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VOA Immigration Weekly Recap, Aug. 13–19 

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Here is a look at immigration-related news around the U.S. this week. Questions? Tips? Comments? Email the VOA immigration team: 

Afghan Pilots Wait in Pakistan, Hoping for Resettlement to US 

Sitting on the carpet in a small, third-floor apartment of a crowded building on the edge of the Pakistani capital, Islamabad, six Afghan men sip traditional green tea as they scroll through messages and videos on their phones. All of them are anxiously awaiting the same thing — an email that will tell them where they stand in their journey to resettlement in the United States. Immigration reporter Aline Barros and Sarah Zaman, Pakistan bureau chief for Voice of America, have the story. 

Afghans Waiting to Resettle in US Have Priority Under This Program

Two years ago, when the Taliban seized power in Afghanistan, the U.S. Embassy in Kabul closed and the U.S. military evacuated more than 100,000 Afghans in a chaotic withdrawal. A significant number of evacuees who worked for the U.S. government during the war are still going through immigration proceedings to allow them to permanently live in the United States. Aline Barros reports. 

Afghan Refugee Who Crossed Into US From Mexico Faces Hardships

Mohammad Siddiq Habibi crossed the U.S.-Mexico border illegally and now lives without documents, navigating life and work in the U.S. VOA’s Fahim Siddiqi reports from San Diego, California, narrated by Bezhan Hamdard. 

Barrels of Drinking Water for Migrants Walking Through Texas Have Disappeared

As one of the worst heat waves on record set in across much of the southern United States this summer, authorities and activists in South Texas found themselves embroiled in a mystery: Barrels of lifesaving water that a human rights group had strategically placed for wayward migrants traveling on foot had vanished. 

VOA Day In Photos: Migrants arrive in Dungeness, Britain 

Dozens of men, women and children were brought ashore on the southern coast of England, tired but relieved to be on land after making the risky sea crossing from France in rubber dinghies.  

Around the world 

Sudan War Takes Disastrous Toll on Lives of Millions

Four months into the war in Sudan, humanitarian leaders are highlighting the devastating impact the brutal conflict has had on millions of people whose lives have been destroyed and whose basic human rights have been violated. Lisa Schlein reports for VOA from Geneva.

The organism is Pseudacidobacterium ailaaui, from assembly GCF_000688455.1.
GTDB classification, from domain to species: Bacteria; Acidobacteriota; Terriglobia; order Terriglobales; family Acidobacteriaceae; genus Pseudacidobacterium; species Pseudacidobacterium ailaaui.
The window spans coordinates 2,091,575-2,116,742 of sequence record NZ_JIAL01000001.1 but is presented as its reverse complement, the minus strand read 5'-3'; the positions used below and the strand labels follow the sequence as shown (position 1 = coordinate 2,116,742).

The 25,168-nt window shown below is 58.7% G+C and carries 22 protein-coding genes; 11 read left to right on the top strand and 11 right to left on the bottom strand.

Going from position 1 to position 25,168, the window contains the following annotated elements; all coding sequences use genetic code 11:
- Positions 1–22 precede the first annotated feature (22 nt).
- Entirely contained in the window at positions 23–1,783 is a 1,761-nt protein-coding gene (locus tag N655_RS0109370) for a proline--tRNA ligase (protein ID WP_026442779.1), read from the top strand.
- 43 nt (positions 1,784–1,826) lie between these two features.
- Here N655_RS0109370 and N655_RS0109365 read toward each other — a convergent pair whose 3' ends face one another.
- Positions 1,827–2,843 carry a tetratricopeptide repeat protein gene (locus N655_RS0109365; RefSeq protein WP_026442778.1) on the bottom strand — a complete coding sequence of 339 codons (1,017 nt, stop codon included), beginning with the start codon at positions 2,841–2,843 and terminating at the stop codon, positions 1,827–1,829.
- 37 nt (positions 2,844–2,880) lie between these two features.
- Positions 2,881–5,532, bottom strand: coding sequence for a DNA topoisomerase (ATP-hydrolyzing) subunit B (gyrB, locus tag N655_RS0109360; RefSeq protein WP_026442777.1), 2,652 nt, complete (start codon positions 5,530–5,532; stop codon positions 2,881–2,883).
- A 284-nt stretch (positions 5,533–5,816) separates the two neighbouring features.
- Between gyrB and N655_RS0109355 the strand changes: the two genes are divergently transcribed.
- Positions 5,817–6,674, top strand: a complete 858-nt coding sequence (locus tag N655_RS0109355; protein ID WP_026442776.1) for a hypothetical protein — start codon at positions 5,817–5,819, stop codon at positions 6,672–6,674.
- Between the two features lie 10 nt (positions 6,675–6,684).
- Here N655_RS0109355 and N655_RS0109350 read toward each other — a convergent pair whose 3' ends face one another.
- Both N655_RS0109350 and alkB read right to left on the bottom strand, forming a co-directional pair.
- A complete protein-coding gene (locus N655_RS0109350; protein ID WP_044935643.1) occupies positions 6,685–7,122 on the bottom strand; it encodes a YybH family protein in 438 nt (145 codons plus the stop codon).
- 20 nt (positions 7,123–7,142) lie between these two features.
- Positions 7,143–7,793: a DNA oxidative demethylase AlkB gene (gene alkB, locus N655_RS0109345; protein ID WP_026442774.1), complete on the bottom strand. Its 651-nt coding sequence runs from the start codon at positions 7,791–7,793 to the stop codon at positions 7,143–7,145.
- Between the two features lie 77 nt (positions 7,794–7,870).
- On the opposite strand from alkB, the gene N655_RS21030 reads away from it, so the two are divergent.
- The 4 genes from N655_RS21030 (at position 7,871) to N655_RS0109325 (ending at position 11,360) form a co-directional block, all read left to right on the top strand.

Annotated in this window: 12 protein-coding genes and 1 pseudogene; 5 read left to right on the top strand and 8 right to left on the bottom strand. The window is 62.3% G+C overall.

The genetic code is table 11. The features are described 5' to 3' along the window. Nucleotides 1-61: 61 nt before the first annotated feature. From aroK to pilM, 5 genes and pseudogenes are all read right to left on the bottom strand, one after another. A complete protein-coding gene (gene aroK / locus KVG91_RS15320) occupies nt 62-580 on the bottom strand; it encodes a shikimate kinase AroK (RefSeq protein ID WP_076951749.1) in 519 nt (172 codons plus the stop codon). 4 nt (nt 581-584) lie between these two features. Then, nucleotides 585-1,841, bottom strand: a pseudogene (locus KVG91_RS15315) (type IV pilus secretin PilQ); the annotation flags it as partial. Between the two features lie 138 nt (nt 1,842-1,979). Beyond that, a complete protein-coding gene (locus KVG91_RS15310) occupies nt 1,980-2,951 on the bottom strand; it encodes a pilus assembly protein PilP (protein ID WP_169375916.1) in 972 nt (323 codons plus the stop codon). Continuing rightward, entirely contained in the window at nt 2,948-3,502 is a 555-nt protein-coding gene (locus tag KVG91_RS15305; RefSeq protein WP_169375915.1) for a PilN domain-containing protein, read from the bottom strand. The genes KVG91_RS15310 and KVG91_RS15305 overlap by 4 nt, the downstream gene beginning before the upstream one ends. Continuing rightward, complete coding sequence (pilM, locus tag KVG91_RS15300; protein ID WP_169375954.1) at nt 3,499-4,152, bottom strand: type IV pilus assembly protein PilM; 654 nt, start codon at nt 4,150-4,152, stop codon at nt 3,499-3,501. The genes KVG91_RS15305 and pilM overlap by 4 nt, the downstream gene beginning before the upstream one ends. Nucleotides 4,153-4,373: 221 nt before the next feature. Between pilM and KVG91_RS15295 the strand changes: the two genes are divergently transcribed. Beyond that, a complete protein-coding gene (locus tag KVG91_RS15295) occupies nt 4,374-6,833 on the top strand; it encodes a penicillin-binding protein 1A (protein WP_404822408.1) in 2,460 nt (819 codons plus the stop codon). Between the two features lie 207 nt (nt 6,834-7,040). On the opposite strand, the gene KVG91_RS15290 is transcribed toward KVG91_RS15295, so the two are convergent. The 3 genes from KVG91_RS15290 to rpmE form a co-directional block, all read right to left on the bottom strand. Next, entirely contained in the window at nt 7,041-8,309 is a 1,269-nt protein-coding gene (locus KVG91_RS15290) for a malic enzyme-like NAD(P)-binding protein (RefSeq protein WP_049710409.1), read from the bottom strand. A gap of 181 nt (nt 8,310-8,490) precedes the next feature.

Rainy Season Snarls Aid Delivery to Sudan War Refugees

The start of the rainy season in Sudan and neighboring Chad is making it difficult to deliver aid to refugees from Sudan’s war. From Adenour, Chad, Henry Wilkins looks at some of the logistical challenges faced by those trying to deliver aid.  

A Museum in Delhi Records Stories of Displacement when India Was Divided into Two Countries

When Britain granted India independence in 1947, the subcontinent was divided along religious lines, triggering an exodus of an estimated 12 million people amid carnage and violence across the newly carved borders of the two countries, India and Pakistan. Anjana Pasricha reports from New Delhi. 

Young Afghan Artist Who Fled to Pakistan Faces Uncertain Future

After the Taliban’s takeover of Afghanistan in August 2021, many artists fled the country. Young artist Mariam Kawsari says the return of the Taliban made it difficult for her to express herself. Muska Safi reports from Islamabad, narrated by Bezhan Hamdard.

Britain Rejects Claims It Was Slow to Evacuate Asylum-Seekers After Bacteria Outbreak

Britain’s government Monday rejected claims that it was slow to evacuate asylum-seekers from a barge moored off the south coast of England once traces of the bacteria that causes Legionnaires’ disease were found in the ship’s water system. The Associated Press reports.  

Startup Incubator Launched for New Hong Kong Migrants to UK 

A business organization founded by Hong Kongers in London is launching a startup program to help new Hong Kong migrants establish businesses in the United Kingdom.  Kris Cheng reports. 

60-Plus Senegalese Migrants Feared Dead on Monthlong Voyage to Spain

More than 60 migrants are feared dead after a Spanish fishing vessel rescued a boat off the Atlantic archipelago of Cape Verde that originally had more than 100 people aboard, authorities and migrant advocates said Thursday. The Associated Press reports. 

France Takes Over Investigation Into Migrant Channel Deaths

Paris prosecutors on Sunday took over the investigation into the deaths of at least six migrants whose boat sank trying to cross the channel between France and England, as police hunted the traffickers responsible. AFP reports.  

Uzbek Border Town Adjusts to the Taliban as Neighbors

Surrounded by orchard trees and flowers, a newly renovated house in Surkhandarya, Uzbekistan, boasts a large courtyard and barn. Sipping green tea in the sweltering summer heat, a group of local women of different ages and backgrounds told VOA that life near the Afghan border has never been easy, but they now worry more about their neighbors. Navbahor Imamova reports.  

In brief

— The U.S. Department of Homeland Security, through U.S. Citizenship and Immigration Services, has reopened a field office in Havana, Cuba. The office is expected to assist with U.S. immigration benefits and services, including conducting interviews and processing cases for pending Cuban Family Reunification Parole cases and Refugee/Asylee Relative Petitions.